Western Province boast top clubs like Varsity Cup champions Maties and the runners-up in the Gold Cup competition for open clubs Durbanville-Bellville, who like False Bay have previously won this competition.
Considering that WPRFU have three Super Leagues (senior) with 15 sides each in which 44 clubs play, and five regions (City, Paarl Region, Simonsberg, Northern League and Southern League) with a further 51 clubs, as well as women’s rugby and schoolboy rugby and it is obvious that the WP administrators obviously have a huge challenge to administer the leagues.
But how good or how poor is the union’s club rugby really?
A realistic answer would probably be that it varies between excellent and extremely mediocre which could be largely be put down to unrealistic league structuring.
Let’s just look at the Super League A (SLA):
- How can a cumbersome league of 15 sides, 14 after the withdrawal of the Victorians by the Maties, be really competitive?
- How is it that, in the (quarterfinal) play-offs between the sides placed third to sixth in the league, a clear pattern exists that the two better sides in the league won by runaway scores? False Bay, fourth on the log, beat fifth-placed placed Union Milnerton 83-36 and Durbell (third) accounted for UWC (sixth) 54-3 with the winners advancing to the semi-finals.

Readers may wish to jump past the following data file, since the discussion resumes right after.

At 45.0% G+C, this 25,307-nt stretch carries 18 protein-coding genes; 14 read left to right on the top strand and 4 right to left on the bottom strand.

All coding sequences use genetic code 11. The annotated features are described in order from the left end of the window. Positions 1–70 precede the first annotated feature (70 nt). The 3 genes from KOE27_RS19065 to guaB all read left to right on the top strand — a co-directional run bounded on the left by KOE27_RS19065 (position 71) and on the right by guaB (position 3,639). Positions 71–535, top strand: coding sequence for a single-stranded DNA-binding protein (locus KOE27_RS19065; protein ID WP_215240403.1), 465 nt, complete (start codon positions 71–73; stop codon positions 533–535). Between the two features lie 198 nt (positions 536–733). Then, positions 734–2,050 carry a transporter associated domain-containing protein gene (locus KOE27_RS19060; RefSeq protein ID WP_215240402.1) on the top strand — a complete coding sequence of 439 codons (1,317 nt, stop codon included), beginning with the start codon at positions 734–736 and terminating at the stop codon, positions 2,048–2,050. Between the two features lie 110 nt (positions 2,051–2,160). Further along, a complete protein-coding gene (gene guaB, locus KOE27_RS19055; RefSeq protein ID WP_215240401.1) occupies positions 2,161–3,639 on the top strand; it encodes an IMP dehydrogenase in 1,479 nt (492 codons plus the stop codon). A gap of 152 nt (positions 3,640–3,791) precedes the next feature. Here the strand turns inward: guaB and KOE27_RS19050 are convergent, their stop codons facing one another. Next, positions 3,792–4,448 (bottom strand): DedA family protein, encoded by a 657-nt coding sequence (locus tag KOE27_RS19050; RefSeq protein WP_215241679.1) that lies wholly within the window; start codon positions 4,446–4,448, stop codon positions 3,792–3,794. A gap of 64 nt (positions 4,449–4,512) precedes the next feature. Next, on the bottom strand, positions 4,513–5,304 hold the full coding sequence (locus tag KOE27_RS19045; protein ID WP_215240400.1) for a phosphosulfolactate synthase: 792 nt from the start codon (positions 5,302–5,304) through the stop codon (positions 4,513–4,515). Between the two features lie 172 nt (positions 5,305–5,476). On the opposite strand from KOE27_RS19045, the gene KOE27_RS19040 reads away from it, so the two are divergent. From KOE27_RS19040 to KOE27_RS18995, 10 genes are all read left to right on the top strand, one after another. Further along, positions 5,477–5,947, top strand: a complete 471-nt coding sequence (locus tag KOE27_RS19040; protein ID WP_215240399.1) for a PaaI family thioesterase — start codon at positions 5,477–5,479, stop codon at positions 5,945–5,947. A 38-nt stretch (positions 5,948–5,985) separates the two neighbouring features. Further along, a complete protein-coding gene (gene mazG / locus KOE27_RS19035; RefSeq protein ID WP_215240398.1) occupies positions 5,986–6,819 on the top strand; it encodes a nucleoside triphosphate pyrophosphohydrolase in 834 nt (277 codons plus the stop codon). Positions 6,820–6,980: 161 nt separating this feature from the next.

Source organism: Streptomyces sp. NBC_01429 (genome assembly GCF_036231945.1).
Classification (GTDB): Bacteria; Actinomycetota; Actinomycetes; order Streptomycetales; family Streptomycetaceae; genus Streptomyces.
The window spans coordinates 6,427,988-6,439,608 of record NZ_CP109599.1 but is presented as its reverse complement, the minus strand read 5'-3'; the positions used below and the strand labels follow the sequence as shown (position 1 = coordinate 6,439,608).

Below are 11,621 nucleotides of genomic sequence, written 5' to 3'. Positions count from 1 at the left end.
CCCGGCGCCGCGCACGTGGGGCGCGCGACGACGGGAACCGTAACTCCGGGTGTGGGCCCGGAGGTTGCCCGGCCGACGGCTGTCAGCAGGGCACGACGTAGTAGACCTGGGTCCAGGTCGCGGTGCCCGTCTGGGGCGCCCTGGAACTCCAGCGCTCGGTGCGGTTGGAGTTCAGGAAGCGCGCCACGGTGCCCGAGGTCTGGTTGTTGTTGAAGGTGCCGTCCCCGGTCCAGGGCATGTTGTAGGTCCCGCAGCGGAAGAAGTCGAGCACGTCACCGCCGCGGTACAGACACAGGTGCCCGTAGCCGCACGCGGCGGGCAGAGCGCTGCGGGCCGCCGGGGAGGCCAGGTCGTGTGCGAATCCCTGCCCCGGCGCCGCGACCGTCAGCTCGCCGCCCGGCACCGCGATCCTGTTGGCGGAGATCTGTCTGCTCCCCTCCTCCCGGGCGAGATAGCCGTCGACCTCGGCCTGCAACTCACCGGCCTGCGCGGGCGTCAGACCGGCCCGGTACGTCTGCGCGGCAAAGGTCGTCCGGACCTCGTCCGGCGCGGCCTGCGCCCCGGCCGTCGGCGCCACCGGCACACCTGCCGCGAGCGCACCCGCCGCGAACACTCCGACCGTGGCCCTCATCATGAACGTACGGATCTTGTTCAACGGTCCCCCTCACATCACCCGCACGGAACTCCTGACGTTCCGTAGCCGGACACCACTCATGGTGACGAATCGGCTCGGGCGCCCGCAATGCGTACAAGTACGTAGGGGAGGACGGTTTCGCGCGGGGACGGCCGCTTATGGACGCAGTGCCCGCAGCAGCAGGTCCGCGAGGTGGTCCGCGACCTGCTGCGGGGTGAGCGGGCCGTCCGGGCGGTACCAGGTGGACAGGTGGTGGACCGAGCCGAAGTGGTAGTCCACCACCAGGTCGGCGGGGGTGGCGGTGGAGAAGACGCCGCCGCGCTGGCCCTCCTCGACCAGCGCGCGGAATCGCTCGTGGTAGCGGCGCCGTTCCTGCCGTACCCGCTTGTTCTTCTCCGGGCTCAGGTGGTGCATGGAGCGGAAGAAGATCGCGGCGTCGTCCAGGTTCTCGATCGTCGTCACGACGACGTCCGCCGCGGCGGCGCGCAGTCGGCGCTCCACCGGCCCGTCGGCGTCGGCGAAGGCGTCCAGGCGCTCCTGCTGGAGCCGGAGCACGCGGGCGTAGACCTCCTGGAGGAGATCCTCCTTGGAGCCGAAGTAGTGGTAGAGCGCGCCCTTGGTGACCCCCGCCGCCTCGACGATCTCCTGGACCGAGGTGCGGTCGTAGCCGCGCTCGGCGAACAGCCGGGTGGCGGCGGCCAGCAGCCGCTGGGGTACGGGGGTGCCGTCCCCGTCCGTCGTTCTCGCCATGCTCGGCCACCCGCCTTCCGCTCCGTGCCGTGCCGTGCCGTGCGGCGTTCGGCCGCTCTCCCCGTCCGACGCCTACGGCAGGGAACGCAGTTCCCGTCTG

Surely it can’t be to the advantage of club rugby when the bottom four sides in the SLA (excluding the Victorians who withdrew after only one fixture) between them won only ten of their 56 matches, of which with few exceptions, were against one another?
Between them, Paarl (three wins, points difference of minus 125), Villager (four wins, points difference minus 259), NTK (two wins, points difference minus 388) and Primrose (one win, points difference minus 437) conceded 1209 more points than they scored in their combined 56 matches.
There were 24 instances where the winning side scored 50 points or more in the 2019 SLA. Two of those scores were in the 90s, three more in the 80s and four of them in the 70s.
♦ The same four clubs also finished bottom of the log in the SLA for second and third teams where they won only 21 of their combined 112 fixtures which include those forfeited. They also conceded 2 436 points more than they had scored (1577 and 869 points respectively in the two leagues).
No side wants to win (or lose) by 99-11 as happened when False Bai annihilated and a similar one-sided score such as Union Milnerton’s thrashing of Primrose by 97-12.
Based on the above it seems a no-brainer to reduce the number of teams in each of the leagues. Easy enough, one would think, seeing that the same four clubs were at the bottom in the second and third team competitions.
Surely it would improve the standard not only of club rugby but also developing talent from the top clubs – universities and open clubs – for possible inclusion in the provincial side.